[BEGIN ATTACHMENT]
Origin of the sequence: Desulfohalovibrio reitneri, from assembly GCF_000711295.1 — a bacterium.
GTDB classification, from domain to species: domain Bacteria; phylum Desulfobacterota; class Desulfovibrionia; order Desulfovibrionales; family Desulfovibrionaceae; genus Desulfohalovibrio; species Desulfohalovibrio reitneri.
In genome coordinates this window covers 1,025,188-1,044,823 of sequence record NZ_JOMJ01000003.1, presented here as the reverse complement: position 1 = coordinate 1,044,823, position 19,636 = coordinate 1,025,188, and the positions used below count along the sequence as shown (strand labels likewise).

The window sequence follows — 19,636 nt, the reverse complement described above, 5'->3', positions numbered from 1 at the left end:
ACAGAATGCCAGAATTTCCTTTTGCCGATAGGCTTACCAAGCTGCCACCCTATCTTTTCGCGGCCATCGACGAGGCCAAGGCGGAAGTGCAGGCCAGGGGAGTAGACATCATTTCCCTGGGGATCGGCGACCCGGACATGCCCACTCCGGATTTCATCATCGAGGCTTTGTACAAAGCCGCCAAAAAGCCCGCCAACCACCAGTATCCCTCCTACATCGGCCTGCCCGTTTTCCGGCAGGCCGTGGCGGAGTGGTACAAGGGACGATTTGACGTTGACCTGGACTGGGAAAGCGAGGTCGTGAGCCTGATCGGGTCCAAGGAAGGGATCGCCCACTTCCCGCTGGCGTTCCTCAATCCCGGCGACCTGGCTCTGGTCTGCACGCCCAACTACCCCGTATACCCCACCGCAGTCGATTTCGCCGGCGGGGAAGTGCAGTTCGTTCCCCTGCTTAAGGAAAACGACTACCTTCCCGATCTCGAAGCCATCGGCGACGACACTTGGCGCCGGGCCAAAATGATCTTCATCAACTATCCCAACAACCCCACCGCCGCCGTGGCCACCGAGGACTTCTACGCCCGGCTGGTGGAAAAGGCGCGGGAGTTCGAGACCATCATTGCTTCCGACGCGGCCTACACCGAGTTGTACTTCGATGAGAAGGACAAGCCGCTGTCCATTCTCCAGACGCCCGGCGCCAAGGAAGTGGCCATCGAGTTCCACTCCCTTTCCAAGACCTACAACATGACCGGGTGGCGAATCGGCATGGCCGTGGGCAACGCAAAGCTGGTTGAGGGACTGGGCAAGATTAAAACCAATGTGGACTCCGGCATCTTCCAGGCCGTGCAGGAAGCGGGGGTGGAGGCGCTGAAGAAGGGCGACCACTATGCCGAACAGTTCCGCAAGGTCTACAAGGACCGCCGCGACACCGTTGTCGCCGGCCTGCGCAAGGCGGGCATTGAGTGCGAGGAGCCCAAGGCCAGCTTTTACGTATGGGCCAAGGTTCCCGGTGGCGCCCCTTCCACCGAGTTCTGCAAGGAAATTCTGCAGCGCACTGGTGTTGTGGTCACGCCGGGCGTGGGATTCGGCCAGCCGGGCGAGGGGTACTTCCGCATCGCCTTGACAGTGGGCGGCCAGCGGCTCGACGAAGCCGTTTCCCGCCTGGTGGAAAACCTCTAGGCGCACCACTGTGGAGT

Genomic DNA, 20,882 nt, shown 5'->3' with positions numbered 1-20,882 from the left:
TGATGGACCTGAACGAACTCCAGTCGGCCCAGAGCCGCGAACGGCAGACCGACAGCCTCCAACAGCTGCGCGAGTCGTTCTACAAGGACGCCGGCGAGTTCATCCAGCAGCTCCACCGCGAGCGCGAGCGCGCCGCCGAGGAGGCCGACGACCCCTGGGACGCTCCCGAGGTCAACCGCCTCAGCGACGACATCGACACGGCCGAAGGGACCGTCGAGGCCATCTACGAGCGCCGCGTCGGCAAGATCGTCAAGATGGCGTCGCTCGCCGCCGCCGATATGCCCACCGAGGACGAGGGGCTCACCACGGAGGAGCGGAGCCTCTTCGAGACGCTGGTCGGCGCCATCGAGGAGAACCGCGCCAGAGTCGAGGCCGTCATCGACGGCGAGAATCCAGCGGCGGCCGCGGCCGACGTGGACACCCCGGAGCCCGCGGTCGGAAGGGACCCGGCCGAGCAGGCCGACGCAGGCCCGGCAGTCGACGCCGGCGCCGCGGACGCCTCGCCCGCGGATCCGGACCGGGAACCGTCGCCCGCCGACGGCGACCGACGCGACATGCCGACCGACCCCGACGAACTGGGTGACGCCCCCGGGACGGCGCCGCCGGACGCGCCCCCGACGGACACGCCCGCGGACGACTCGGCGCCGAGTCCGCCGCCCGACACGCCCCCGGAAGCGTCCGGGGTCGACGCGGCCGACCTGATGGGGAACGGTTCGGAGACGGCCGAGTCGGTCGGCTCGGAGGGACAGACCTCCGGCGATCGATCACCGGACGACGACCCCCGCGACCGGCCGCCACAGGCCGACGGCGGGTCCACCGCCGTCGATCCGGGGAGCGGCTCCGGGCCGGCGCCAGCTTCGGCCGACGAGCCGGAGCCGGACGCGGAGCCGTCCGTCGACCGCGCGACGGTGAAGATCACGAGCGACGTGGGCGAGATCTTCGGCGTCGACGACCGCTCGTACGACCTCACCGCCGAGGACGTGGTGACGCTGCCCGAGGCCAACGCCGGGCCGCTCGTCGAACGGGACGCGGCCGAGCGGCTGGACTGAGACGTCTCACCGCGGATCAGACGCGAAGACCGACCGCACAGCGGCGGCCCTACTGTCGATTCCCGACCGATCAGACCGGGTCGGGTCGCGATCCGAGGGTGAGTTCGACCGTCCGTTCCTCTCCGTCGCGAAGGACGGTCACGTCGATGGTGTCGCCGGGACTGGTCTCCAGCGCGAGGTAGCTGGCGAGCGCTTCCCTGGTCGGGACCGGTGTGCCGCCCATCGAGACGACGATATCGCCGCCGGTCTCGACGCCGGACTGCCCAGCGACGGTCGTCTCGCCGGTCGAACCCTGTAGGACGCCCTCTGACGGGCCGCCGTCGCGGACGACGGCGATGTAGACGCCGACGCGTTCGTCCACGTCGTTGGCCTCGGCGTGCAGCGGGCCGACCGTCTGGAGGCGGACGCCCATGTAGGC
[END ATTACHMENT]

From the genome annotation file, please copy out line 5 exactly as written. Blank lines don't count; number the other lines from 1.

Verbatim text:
ACAGAATGCCAGAATTTCCTTTTGCCGATAGGCTTACCAAGCTGCCACCCTATCTTTTCGCGGCCATCGACGAGGCCAAGGCGGAAGTGCAGGCCAGGGGAGTAGACATCATTTCCCTGGGGATCGGCGACCCGGACATGCCCACTCCGGATTTCATCATCGAGGCTTTGTACAAAGCCGCCAAAAAGCCCGCCAACCACCAGTATCCCTCCTACATCGGCCTGCCCGTTTTCCGGCAGGCCGTGGCGGAGTGGTACAAGGGACGATTTGACGTTGACCTGGACTGGGAAAGCGAGGTCGTGAGCCTGATCGGGTCCAAGGAAGGGATCGCCCACTTCCCGCTGGCGTTCCTCAATCCCGGCGACCTGGCTCTGGTCTGCACGCCCAACTACCCCGTATACCCCACCGCAGTCGATTTCGCCGGCGGGGAAGTGCAGTTCGTTCCCCTGCTTAAGGAAAACGACTACCTTCCCGATCTCGAAGCCATCGGCGACGACACTTGGCGCCGGGCCAAAATGATCTTCATCAACTATCCCAACAACCCCACCGCCGCCGTGGCCACCGAGGACTTCTACGCCCGGCTGGTGGAAAAGGCGCGGGAGTTCGAGACCATCATTGCTTCCGACGCGGCCTACACCGAGTTGTACTTCGATGAGAAGGACAAGCCGCTGTCCATTCTCCAGACGCCCGGCGCCAAGGAAGTGGCCATCGAGTTCCACTCCCTTTCCAAGACCTACAACATGACCGGGTGGCGAATCGGCATGGCCGTGGGCAACGCAAAGCTGGTTGAGGGACTGGGCAAGATTAAAACCAATGTGGACTCCGGCATCTTCCAGGCCGTGCAGGAAGCGGGGGTGGAGGCGCTGAAGAAGGGCGACCACTATGCCGAACAGTTCCGCAAGGTCTACAAGGACCGCCGCGACACCGTTGTCGCCGGCCTGCGCAAGGCGGGCATTGAGTGCGAGGAGCCCAAGGCCAGCTTTTACGTATGGGCCAAGGTTCCCGGTGGCGCCCCTTCCACCGAGTTCTGCAAGGAAATTCTGCAGCGCACTGGTGTTGTGGTCACGCCGGGCGTGGGATTCGGCCAGCCGGGCGAGGGGTACTTCCGCATCGCCTTGACAGTGGGCGGCCAGCGGCTCGACGAAGCCGTTTCCCGCCTGGTGGAAAACCTCTAGGCGCACCACTGTGGAGT